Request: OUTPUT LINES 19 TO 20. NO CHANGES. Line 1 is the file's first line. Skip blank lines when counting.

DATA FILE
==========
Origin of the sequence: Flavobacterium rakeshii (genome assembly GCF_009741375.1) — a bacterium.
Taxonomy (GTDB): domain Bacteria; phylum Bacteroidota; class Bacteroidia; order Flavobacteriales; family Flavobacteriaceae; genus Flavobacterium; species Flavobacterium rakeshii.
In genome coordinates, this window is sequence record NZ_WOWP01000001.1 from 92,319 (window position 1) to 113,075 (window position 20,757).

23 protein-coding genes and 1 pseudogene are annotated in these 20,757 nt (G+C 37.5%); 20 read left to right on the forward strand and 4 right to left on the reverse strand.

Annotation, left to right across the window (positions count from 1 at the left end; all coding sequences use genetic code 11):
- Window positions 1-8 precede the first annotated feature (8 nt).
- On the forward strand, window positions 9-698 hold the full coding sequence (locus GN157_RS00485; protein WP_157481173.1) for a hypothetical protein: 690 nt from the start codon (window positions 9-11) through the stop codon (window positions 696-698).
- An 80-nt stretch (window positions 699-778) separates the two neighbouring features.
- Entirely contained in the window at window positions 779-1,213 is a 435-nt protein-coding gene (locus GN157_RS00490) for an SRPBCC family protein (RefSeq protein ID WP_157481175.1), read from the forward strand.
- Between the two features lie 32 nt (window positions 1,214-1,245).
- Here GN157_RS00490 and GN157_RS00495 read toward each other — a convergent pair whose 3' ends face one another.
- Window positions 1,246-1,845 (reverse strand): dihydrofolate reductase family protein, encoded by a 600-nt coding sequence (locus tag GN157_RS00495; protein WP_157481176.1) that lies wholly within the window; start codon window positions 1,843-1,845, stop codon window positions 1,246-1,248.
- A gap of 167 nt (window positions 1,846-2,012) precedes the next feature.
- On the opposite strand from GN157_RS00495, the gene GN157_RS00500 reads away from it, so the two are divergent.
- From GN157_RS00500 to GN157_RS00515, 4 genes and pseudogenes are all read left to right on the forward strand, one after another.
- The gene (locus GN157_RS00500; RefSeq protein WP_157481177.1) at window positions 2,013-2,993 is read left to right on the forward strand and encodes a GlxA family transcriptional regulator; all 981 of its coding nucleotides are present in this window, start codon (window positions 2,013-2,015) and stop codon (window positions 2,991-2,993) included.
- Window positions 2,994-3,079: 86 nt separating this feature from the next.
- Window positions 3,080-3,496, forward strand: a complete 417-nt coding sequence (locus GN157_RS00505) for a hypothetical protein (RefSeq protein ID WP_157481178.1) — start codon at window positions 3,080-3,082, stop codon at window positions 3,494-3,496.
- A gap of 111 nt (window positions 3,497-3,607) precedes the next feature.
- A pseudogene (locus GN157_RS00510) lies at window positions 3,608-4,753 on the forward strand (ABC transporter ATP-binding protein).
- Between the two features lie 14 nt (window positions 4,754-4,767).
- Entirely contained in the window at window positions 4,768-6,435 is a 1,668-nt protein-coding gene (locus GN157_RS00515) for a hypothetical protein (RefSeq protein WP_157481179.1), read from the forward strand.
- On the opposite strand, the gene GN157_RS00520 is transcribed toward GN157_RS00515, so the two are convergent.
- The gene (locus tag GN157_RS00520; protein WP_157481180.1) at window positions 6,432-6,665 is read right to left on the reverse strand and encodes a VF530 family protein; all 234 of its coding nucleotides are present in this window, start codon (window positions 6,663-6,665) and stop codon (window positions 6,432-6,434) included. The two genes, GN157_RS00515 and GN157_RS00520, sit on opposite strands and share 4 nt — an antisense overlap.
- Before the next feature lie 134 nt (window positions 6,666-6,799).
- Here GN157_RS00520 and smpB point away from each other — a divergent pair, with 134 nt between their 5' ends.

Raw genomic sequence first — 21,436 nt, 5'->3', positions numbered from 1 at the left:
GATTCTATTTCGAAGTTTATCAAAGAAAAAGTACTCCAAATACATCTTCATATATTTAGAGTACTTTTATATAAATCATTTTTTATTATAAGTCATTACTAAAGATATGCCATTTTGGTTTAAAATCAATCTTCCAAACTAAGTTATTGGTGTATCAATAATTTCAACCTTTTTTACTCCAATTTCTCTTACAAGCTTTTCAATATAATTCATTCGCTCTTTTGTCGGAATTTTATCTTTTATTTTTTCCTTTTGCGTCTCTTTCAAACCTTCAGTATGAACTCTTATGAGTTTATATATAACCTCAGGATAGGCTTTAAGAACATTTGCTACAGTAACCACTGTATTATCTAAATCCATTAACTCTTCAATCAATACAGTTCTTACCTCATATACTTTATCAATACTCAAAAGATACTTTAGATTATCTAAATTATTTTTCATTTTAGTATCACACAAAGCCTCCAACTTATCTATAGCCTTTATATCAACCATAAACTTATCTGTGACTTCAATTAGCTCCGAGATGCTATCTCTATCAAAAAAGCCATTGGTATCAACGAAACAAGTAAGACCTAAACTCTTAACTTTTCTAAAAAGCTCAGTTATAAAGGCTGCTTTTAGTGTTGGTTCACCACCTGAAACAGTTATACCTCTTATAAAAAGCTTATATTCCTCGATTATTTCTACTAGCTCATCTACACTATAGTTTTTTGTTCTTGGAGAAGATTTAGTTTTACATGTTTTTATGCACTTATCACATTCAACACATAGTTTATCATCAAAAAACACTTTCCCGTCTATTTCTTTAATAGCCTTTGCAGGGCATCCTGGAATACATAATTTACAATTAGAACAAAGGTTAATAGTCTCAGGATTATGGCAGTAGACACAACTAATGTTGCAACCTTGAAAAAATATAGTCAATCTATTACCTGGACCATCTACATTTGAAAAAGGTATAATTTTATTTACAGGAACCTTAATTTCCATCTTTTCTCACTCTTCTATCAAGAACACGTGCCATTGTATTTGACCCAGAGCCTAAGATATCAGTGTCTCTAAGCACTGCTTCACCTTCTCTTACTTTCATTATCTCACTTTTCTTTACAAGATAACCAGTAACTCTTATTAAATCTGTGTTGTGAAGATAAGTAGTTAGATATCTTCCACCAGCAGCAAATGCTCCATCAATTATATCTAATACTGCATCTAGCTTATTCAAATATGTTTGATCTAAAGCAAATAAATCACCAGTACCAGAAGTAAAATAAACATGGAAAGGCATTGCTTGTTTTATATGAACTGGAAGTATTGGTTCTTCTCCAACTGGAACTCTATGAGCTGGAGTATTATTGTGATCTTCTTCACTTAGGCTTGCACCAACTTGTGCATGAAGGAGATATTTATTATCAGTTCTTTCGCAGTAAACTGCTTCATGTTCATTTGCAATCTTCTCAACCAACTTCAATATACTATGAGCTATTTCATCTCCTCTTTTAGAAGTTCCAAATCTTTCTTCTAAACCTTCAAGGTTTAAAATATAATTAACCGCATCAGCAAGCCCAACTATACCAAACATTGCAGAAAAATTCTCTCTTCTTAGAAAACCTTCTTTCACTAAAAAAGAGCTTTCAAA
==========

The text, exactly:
- A gap of 111 nt (window positions 3,497-3,607) precedes the next feature.
- A pseudogene (locus GN157_RS00510) lies at window positions 3,608-4,753 on the forward strand (ABC transporter ATP-binding protein).